The fifth episode of Top Chef: Seattle felt like The Dark Knight Rises of cooking competition shows. As the once chipper Stefan confronts the inevitable doom of his 40th birthday, exhausted, pale contestants cooked miserable food under the sad grey light of the overcast Seattle sky, only to be berated by Tom for their inability to turn truffled popcorn into a satisfying lunch. Padma dressed like one of the Droogs in A Clockwork Orange; off-camera she probably forces Gail's eyelids open and makes her watch hours of her appearances on the Home Shopping Network. The whole thing left me feeling pretty bleak about life. Because this was the episode Bravo deserves, but not the one it needs right now.
Though 14 going on 30 chefs remain, Stefan feels his time has come. He turned 40 this episode, and on his season people kept getting eliminated on or around their own birthday. It's that famous Top Chef birthday curse, one put on all the contestants after Harold Dieterle ran over an old gypsy with his car and then the gypsy's daughter pointed at him and yelled, "Knife packer! Knife packer!" If you are curious, that was a really overwrought reference to the movie Thinner. Please watch it on Netflix to learn more.
The chefs head to Seattle's Pike Place Market, which is famous because David from the Real World worked there and also they throw fish. Newspaper was originally invented to catch fish but then they were like, "Why don't we write what happened on these here fish catchers?" And that is why the New York Times is called the Gray Lady, because all fish is gray. Padma introduces the contestants to Daisley Gordon, a renowned Seattle restaurateur now also renowned in my household for wearing surprisingly tight t-shirts. The vendors at the Pike Place Market often start work there before dawn, and we are told they work up quite an appetite. The chefs are to form teams of two and cook the vendors an easy-to-eat breakfast, one that fits on a stick. Since when are things on a stick easy to eat? Things on a stick are notoriously difficult to eat. It's unclear whether you are supposed to get your hands sticky by pulling the food off first or just sticking the whole thing in your mouth and risking piercing your esophagus. Even a simple one-bite thing like a Starbucks cake pop usually requires me to put down butcher paper on the ground first and then put a paper towel over my mouth while I eat it so no one can see how disgusting I am.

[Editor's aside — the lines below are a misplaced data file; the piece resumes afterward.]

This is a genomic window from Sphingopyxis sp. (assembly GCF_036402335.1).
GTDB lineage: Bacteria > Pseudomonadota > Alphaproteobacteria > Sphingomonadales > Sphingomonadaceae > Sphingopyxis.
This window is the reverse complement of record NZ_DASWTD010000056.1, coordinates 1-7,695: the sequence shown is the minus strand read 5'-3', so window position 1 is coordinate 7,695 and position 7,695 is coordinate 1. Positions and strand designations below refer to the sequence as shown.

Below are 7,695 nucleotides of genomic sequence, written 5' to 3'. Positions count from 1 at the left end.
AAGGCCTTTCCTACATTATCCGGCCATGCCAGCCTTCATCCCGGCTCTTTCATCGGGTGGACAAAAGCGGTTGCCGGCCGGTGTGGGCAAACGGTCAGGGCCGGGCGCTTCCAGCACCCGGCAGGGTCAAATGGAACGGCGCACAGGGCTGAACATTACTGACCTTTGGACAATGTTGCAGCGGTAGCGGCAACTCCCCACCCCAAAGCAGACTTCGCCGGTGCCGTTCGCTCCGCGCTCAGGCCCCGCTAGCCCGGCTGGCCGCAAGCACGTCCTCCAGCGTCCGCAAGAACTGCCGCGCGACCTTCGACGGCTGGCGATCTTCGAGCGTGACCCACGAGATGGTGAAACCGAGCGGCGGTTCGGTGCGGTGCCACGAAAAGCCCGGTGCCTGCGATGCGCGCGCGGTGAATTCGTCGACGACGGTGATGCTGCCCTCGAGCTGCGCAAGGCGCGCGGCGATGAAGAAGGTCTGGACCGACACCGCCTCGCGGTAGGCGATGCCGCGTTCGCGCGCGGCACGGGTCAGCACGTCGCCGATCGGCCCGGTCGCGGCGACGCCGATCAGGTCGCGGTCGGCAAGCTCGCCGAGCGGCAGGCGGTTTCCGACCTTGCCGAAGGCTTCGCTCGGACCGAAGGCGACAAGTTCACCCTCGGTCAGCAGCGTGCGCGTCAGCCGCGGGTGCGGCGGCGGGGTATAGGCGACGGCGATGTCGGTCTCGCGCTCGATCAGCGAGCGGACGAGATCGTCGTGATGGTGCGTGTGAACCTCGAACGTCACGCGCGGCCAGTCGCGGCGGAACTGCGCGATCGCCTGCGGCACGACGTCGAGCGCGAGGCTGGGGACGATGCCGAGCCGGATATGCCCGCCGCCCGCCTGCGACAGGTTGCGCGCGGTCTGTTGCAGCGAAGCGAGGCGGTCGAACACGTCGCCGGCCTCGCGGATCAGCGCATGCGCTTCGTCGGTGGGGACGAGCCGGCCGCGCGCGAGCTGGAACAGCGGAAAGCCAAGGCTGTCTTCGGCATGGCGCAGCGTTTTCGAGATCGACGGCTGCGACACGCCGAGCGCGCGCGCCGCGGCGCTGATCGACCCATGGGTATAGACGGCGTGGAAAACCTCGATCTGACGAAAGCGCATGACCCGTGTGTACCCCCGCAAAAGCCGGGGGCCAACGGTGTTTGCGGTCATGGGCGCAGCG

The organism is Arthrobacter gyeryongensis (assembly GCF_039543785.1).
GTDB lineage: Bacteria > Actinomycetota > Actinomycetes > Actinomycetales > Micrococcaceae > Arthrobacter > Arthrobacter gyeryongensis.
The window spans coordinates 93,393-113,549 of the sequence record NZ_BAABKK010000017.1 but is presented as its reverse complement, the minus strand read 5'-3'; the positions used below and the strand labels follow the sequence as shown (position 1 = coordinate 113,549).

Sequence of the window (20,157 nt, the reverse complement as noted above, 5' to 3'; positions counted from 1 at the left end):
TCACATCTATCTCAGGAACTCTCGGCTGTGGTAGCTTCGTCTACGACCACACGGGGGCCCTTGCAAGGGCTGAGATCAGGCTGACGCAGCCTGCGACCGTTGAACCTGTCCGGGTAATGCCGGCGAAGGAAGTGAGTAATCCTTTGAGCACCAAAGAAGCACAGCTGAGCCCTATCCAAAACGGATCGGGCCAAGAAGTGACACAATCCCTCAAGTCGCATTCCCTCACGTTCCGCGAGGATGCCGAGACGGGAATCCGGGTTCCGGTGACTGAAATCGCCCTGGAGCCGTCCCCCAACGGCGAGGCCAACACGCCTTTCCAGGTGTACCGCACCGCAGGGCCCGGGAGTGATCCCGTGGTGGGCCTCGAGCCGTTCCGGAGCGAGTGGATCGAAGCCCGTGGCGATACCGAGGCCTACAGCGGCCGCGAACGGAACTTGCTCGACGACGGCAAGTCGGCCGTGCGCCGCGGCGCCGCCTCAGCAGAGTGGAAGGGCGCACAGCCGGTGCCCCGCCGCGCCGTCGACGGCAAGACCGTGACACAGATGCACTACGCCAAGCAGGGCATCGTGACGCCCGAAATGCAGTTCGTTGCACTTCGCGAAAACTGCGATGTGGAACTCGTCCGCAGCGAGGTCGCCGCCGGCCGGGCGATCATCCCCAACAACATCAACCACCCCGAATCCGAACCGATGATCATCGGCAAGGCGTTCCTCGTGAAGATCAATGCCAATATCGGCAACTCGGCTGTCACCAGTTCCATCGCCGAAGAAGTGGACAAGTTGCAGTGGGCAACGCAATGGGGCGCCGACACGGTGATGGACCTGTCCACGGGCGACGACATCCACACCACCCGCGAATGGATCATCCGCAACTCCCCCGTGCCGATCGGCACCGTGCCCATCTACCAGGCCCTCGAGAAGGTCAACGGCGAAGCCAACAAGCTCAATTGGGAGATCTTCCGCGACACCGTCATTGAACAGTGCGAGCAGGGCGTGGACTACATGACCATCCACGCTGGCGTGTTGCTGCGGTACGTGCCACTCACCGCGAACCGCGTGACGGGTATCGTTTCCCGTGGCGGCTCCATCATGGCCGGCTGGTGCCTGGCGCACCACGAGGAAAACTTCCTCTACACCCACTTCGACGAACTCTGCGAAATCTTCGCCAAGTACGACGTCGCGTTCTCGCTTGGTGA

The episode's icks begin when the chefs forming into teams themselves. It feels like the bad part of summer camp, and even after only a week or so together in this house it's clear how many of the chefs don't get along. Lizzie is uncomfortable with Danyele because Danyele says "interwebs" and "epic fail" every other sentence, presumably, and Josie doesn't say why she doesn't get along with Eliza, but I bet it has something to do with how Eliza followed Widespread Panic on tour and made vegan sushi in the parking lot. Are you kidding me? Eliza must be so chill. Josie says, "Do you know the recipe for ricotta pancakes?" and Eliza's like, "Totally. Step 1: twist one up. Step 2. get hella' mellow. Step 3: put some Cheese on (as in the Stringcheese Incident) and turn. It. Up."
The chefs have an hour to prepare their breakfasts, and part of their challenge is that they have to get electric cooking gear from Sur La Table to cook with. Obviously, Top Chef could have just set them up with grills and hot plates, but instead they scramble around an empty cooking supply store and carry out free panini presses, which is what we are all here to see. Eliza found a hemp place mat in the decor section of Sur La Table and disappears for fifteen minutes. CJ is not pleased to be paired with Tyler, whom he sees as an over-eager and under-creative Coach-like figure. I am talking about a generic coach here, not the Craig T. Nelson sitcom, though if I was talking about the Craig T. Nelson sitcom, Tyler is absolutely a Dauber.
Daisley, who has a name let's all agree to keep pretending is normal, picks his least favorite dishes. Danyele and Lizzie made summer berries with crispy pancetta, but it was not substantial enough or a good enough use of their time. Josie and Eliza made a ricotta raspberry pancake thing, but Daisley didn't like how it was served in a hollowed out cherry-flavored cigar. Josh and John, who have dramatically put aside their minor, uninteresting differences to dramatically work together, served chilaquiles on a stick, and Daisley loved these mini breakfast tacos. His favorite, though, belonged to Bart and Sheldon's green forest breakfast sandwich, which was delicious and easy to eat despite their grill problems. They win immunity, and Sheldon says, "It feels good to get one under the belt." That is what Stefan is always saying, Sheldon. Nothing feels better.